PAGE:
Tuesday, April 12, 2016

The need for moderate speed

Most people who have met me past the age of 23 say that I am a daredevil, an adrenaline junkie. Quite a few of these friends met me at a very specific time in my life where I was living free in San Diego and taking advantage of almost every single extreme outdoor sport my money could afford. I had a great group of friends, my life was fairly stable, I was young and living it up.

There was a seemingly endless stream of activities that kept me going once I started with half marathon training and my body was fit enough to do anything I wanted (well, after that first recovery from knee injury, which was an eye-opener). I did a lot of daring things during that time of my life - traveled solo for the first time, bungy jumping, blackwater rafting, canyon swinging, skydiving, paragliding, scuba diving, shotover jets, indoor and outdoor climbing, zip lining...you name it. If there was a groupon for it, like helicopter piloting, I was absolutely there and first in line, encouraging my friends to come along with me.

I've read somewhere that after the age of 25, the fear of death sets in. That's why teens and young people are so willing, able, and enthusiastic about doing activities that would otherwise seem uncautionary to older folk. I am sure there are a lot of reasons for this - you're young and likely active and relatively fit, you have a stable enough lifestyle or one that allows you to feel safe enough to risk, your focus isn't on reproduction and rearing of kids, you have freedom and hopefully some amount of spending money to go out there and do what you want. To be honest, when I first read the article, because I was at a stage of my life where I was always doing something new, extreme, and active...I didn't really believe it. Of course I had friends who never wanted to do extreme sports and were not interested in pushing the boundaries, for sure. But I thought perhaps it was just an individual preference, rather than an inherent biological mechanism.

But after this weekend celebrating Goose's birthday with his friends...I now know that I have reached that biological milestone. For the first time in recent memory, I was doing an activity that literally made me feel sick with worry and made my brain hum with constant warnings.

We were go-karting.

Now I've never had too much issue with driving. I'm sure my parents will be glad to read that I've always been cautionary, unlike many teen drivers. The most I did was make sure I was always first off of the line when the light turned green, but that was just being silly and judging the reaction times of others, not because I was going particularly fast. Sometimes I get a little apprehensive when returning to driving after being abroad (and carless) for several months in a row, but it fades after that first short trip to the store. It really is like riding a bicycle.

But this time, as we entered the longest indoor go-karting track in the UK at Capital Karts, my alarm bells were ringing internally. As I watched the people before us zoom around the track, I could feel my anxiety mounting. This was no longer the adrenaline rush of excitement (though there was still a small amount of that), it was fear, dread, the warnings of risk.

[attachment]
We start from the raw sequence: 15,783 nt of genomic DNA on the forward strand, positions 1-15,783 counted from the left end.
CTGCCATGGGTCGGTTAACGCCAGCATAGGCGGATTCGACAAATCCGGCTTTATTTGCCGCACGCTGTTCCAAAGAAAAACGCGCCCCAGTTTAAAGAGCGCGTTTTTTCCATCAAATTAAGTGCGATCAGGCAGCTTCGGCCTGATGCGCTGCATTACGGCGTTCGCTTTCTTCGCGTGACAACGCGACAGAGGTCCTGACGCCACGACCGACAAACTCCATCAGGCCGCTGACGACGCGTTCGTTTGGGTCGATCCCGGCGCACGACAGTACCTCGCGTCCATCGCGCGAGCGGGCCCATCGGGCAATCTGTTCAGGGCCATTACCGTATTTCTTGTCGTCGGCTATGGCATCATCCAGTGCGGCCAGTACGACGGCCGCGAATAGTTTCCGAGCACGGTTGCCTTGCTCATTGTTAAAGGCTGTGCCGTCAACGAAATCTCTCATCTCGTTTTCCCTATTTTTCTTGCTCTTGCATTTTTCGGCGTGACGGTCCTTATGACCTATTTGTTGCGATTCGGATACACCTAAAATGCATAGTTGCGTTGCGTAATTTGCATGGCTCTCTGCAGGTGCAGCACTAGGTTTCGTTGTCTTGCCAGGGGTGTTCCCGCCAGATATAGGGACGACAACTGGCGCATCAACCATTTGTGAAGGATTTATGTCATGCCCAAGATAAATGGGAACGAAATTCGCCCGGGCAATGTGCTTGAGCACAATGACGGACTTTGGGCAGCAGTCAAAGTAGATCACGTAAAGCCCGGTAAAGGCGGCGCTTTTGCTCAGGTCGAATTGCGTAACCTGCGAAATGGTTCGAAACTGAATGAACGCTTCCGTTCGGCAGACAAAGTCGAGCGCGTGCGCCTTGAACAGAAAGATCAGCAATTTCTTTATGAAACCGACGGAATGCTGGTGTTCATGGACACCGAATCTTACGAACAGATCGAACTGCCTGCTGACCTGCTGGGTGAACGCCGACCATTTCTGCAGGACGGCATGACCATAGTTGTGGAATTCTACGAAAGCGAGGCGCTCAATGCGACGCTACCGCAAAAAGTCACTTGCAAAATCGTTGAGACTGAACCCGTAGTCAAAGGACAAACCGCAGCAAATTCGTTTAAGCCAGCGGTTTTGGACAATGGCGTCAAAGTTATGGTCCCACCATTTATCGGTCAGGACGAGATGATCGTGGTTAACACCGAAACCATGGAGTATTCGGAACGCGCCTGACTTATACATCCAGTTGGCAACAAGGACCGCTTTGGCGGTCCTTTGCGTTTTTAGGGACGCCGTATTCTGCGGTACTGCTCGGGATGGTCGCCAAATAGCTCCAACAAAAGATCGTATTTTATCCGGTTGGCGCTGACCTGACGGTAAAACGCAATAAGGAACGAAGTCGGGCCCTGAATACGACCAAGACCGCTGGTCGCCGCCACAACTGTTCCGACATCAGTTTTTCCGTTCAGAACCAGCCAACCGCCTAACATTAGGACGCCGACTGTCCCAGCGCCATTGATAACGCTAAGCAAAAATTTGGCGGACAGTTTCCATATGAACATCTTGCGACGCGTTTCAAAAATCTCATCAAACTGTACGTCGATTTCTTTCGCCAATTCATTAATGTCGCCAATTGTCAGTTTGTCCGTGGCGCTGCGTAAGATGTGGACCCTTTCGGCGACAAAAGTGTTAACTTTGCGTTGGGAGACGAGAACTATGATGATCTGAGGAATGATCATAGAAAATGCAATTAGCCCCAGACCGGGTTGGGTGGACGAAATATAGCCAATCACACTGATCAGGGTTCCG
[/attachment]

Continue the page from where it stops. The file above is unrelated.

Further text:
As we got suited up and listened to the spiel about different colored flags and what they meant, I tried to calm myself down. It was just go-karting, something I'd done several times before. We were wearing full helmets, jumpsuits, and gloves. I was as well-protected as I was going to be in an activity like this.

We were given 15 minutes of practice laps to assign the order in which we'd start our real 35 minute race. I started last because they needed to find me a foam insert so I could reach the pedals.

I wasn't fussed about getting in a good position for the real race - I figured if anything, it would be better to start from the back because then I had more empty space on the track for myself before anyone else would come to lap me.

We started the actual race after filing into positions. I was third from last, the other two girls in our group behind me.

For the first three or four laps, I actually tried hard to get a good time. I did have the track to myself and was feeling pretty good about being able to take the right lines (outside, inside, outside!).

But then the leaders caught up to me. So instead of being able to concentrate on the track itself and where I wanted to be positioned for each turn, it was about getting out of the way of boys who weren't interested in being polite but rather getting the fastest time. Regardless of whether they hit you (which wasn't officially allowed) or cut you off.

It made my internal warning signals flare up again. I felt the adrenaline the whole time, but this was now doubled with anxiety about personal injury, about my friends or Goose getting hurt. My brain would just not shut up. So I decided I didn't care about the time, I wasn't trying to beat anyone, I was there as a birthday celebration...and slowed down.

It was good when there were pockets of quiet and I could do as I like. But I was constantly checking to see if anyone was catching up to me so I could get out of the way. I felt exhausted by the end, being on edge the whole time, even though I hadn't been going fast.

It was the first time in recent memory that I've felt this way. I've usually craved and enjoyed the line between excitement and fear. But I guess what they said was true - I'd started having those fears. I worried about the safety of the people with me, even though we were in a relatively safe environment. I let it get the best of me. I didn't like it.

I can only imagine what this will be like once I have kids (if I am fortunate enough to have any). I get it now, I totally do. But I am wondering if there are ways of letting go of that fear. It didn't seem productive at the time and I didn't like how it made me feel or act in the face of danger. There must be a balance between fear for your loved one's safety and being able to control it enough to let them live, to let you live.